Well then, how broad is our scope in determining the thematic precursors of anapnoic fiction? On the one hand, it has been established that the anapnoic is a reaction to civilization and its abuses. One could therefore suppose that the anapnoic was present right from the dawn of civilization, and rejoice in the literary wealth that would thus grant it legitimacy. But again, I think this conclusion is a little premature. If we go back to those foundational texts of civilization, and the social context in which they were written, we see that there can be no case of a ‘re-breathing’ of pre-civilized values. After all, the pre-civilized was alive and well at the time of the earliest states, which were themselves the new kid on the block. As such, these early literary epics are anti-anapnoic if anything; they sought to suffocate the breath of the barbarian in order to unleash a more civilized age.
Clearly, there can be no hint of the anapnoic as long as the uncivilized still draw breath. From the vantage point of world history, I believe that civilization completed its progress towards dominance during the Enlightenment. It was during this period that the European intellectual class came to regard the ‘wild native’ as nothing more than a curiosity, one that could not even hope to oppose the onslaught of capitalist imperialism. Unsurprisingly, this was also the era that societal progress came to be seen as the natural course of history, with ‘progress’ referring to the ever-growing exploitation of labor and resources that has seemed unstoppable since the start of the Industrial Revolution. These two factors together caused the alienation of our civilized existence from anything that preceded it. It is in this alienation that we find both the necessity of post-civilization, and the difficulty of actually establishing it.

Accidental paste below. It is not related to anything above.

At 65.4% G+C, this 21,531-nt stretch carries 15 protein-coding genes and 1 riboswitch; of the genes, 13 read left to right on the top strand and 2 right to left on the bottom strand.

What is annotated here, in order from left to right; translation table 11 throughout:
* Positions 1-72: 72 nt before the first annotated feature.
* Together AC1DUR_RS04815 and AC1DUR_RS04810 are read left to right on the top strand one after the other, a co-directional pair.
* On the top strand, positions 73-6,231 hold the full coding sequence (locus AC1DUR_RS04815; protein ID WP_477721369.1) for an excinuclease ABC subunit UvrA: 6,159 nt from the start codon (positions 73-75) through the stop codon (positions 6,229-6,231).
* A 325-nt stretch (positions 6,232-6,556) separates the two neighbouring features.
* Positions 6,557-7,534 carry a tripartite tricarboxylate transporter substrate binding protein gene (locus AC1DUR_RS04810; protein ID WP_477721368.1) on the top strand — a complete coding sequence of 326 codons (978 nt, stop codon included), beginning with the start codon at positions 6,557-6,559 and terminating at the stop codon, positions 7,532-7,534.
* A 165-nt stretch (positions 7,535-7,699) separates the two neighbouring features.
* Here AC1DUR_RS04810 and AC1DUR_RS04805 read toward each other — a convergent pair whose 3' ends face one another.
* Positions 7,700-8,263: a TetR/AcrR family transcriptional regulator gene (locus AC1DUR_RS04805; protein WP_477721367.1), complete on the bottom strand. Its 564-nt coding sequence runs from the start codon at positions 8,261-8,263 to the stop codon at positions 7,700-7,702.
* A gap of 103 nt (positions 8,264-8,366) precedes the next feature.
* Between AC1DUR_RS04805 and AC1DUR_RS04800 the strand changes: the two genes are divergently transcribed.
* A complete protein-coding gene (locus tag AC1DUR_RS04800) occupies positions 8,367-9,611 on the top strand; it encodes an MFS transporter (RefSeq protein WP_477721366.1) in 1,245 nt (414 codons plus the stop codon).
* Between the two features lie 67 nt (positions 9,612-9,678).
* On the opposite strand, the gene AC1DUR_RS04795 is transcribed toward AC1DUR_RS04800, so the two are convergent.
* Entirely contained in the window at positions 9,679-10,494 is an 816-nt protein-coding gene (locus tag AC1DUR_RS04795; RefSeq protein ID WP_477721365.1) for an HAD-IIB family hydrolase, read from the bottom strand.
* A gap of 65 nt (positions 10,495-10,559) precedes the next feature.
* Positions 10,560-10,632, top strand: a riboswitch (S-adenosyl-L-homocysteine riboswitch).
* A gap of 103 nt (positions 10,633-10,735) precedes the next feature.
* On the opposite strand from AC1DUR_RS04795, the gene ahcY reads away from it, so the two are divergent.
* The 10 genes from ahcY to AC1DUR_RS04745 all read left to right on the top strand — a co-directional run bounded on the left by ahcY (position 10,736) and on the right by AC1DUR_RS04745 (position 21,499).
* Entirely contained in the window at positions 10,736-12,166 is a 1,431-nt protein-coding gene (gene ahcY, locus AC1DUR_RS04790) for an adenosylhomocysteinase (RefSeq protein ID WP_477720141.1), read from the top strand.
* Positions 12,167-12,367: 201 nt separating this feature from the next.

So, since the anapnoic arises in opposing our alienation from the uncivilized, we will not find any anapnoic fiction that precedes the historical dominance of the civilizational narrative. If we want to find the true beginning of anapnoic fiction, of works that contain at least a whiff of the post-civilized, we must look at the history of modern literature, from about the 19th century onwards. To be even more precise, I would like to focus on the history of popular literature. Beyond some works of utopian philosophy, I simply don’t expect the literary tastes of high society to adhere to post-civilizational themes. While fiction is always a breeding ground of social mutation, such change occurs most easily in marginal spaces. It is to be found in the cheap, the pulpy, and the low-brow, those works where the naïve and error-prone replication of social mores might produce the first seeds of subversion.